The purpose of the Manufacturing Summit is to celebrate our community of manufacturers and cultivate new relationships and opportunities. Guest speakers share business practices, and inspire and challenge leaders to think differently about their businesses. Attendees explore and learn how to thrive in the midst of accelerated
disruptions not experienced in over a century, while collaborating with the diverse ecosystem of private, public, and academic thought leadership. Exhibitors demonstrate technology-driven manufacturing, reinventing American manufacturing ingenuity and leadership for the 21st century.
While the theme of the Manufacturing Summit changes every year, what remains constant is the need to address the workforce issue facing the manufacturing community, and the need to fill the talent pipeline as a majority of manufacturers move into retirement. Additionally, the rate at which advanced technologies are occurring is changing how modern manufacturing gets done. Each year, the Summit features a variety of speakers and breakout sessions specifically focused on addressing these and other issues, offering manufacturers new ways of thinking about how to solve their business problems to help them thrive and grow.
What’s So Cool About Manufacturing?
The “What’s So Cool About Manufacturing?” (WSCAM) statewide video contest was designed to help build a strong pipeline of talent and give middle school-aged students a new perspective on exciting STEM career opportunities that exist at area manufacturing companies. The ultimate goal of WSCAM is to increase enrollment in technical education programs, which will support the local manufacturers’ needs for talent and create viable career opportunities for youth—two key contributors to local and regional economic stability. The students improved skills and career awareness through training, visiting a local manufacturer, interviewing workers and creating a short video to share with their peers and community in the video contest and awards ceremony. The student video contest received 129,897 votes over a three-day voting period. Both set records in this region’s third year in the contest.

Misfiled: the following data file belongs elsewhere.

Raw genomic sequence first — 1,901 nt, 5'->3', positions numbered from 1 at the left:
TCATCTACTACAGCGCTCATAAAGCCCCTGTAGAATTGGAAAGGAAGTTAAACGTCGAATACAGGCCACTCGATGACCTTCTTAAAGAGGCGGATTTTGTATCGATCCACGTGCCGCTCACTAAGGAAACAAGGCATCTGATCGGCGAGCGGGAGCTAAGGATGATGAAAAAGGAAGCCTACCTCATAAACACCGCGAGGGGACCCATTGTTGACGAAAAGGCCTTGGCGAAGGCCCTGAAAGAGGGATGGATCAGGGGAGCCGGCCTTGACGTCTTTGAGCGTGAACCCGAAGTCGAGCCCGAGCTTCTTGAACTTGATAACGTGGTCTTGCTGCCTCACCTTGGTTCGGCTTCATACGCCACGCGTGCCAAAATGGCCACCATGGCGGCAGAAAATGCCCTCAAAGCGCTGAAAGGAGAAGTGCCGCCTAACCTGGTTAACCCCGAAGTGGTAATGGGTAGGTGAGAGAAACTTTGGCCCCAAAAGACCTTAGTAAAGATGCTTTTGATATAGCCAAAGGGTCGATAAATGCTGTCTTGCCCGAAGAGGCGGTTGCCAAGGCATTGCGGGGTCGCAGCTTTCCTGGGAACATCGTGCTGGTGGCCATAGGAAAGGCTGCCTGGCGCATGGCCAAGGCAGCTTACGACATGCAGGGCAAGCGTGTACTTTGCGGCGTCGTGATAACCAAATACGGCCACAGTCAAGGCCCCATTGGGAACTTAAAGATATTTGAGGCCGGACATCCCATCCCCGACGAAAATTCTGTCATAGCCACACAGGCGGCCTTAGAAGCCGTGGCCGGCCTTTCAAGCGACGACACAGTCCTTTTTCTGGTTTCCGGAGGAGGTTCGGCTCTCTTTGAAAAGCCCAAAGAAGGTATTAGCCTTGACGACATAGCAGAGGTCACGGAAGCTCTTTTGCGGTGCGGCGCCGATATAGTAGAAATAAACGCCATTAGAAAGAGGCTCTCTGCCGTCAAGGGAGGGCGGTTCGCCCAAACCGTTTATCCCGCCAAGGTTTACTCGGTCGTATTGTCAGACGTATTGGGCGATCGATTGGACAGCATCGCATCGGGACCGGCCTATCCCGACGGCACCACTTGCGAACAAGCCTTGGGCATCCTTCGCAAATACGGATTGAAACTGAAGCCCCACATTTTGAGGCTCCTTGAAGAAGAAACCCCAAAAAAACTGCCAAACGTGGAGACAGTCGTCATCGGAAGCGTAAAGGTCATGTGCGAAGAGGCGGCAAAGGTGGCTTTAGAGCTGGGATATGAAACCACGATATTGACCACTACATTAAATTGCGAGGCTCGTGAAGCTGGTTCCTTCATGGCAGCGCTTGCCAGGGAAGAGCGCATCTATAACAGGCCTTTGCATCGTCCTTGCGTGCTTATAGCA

DVIRC is proud that the state-wide winner of the WSCAM contest was Macron Dynamics and Neil A. Armstrong Middle School from Bucks County, PA! Watch their video here.
Manufacturing USA Access Project
Cutting-edge innovation in domestic manufacturing, historically a critical pillar of the U.S. economy and national security, has been dramatically impacted by foreign competition in recent decades.
To counteract this and to strengthen the capabilities and competitive positions of small and medium-sized manufacturers (SMMs) critical to the Department of Defense (DoD) supply chain, DoD’s Office of Economic Adjustment has provided funding to DVIRC for the past two years to help SMMs accelerate the adoption and deployment of Advanced Manufacturing Technologies (AMTs) in their companies.
As part of this project—known as the Manufacturing USA Access Project, or MAP—DVIRC has been working to bring Manufacturing USA Institute education and training programming into the Philadelphia region to develop the talent required to take full advantage of AMT investments and to support existing education and training programs through the following:
The MAP Capstone Case Study Pilot
One of the main goals of this Pilot was to build the talent pipeline in the Greater Philadelphia region by giving students opportunities to learn about and solve real-world AMT problems in collaboration with SMMs. In this capstone case study project, students from regional universities worked with Manufacturing USA Institutes and their SMM members on key AMT issues, opportunities, and challenges. Through this opportunity, students received unprecedented exposure to AMT and applications, and SMMs gained access to the emerging high quality talent pool with specific knowledge of AMTs and needed interdisciplinary work experience.
As we enter into our third year of the MAP project with DOD-OEA, we strive to develop the following programs:
Develop an apprenticeship program to develop a talent pipeline model with SMMs and third-party AMT integrators. Individuals who participate in these apprenticeships will then serve as “in-sourced” talent for SMMs to help them implement AMTs.
Develop internships, co-op opportunities, and capstone projects for university graduate and undergraduate students
Entrepreneurship and intrapreneurship Models with Product Developers and SMMs
Create “value exchange” opportunities that benefit both parties, including but not limited to joint design and engineering projects, short-run production projects, and project-specific AMT-related projects.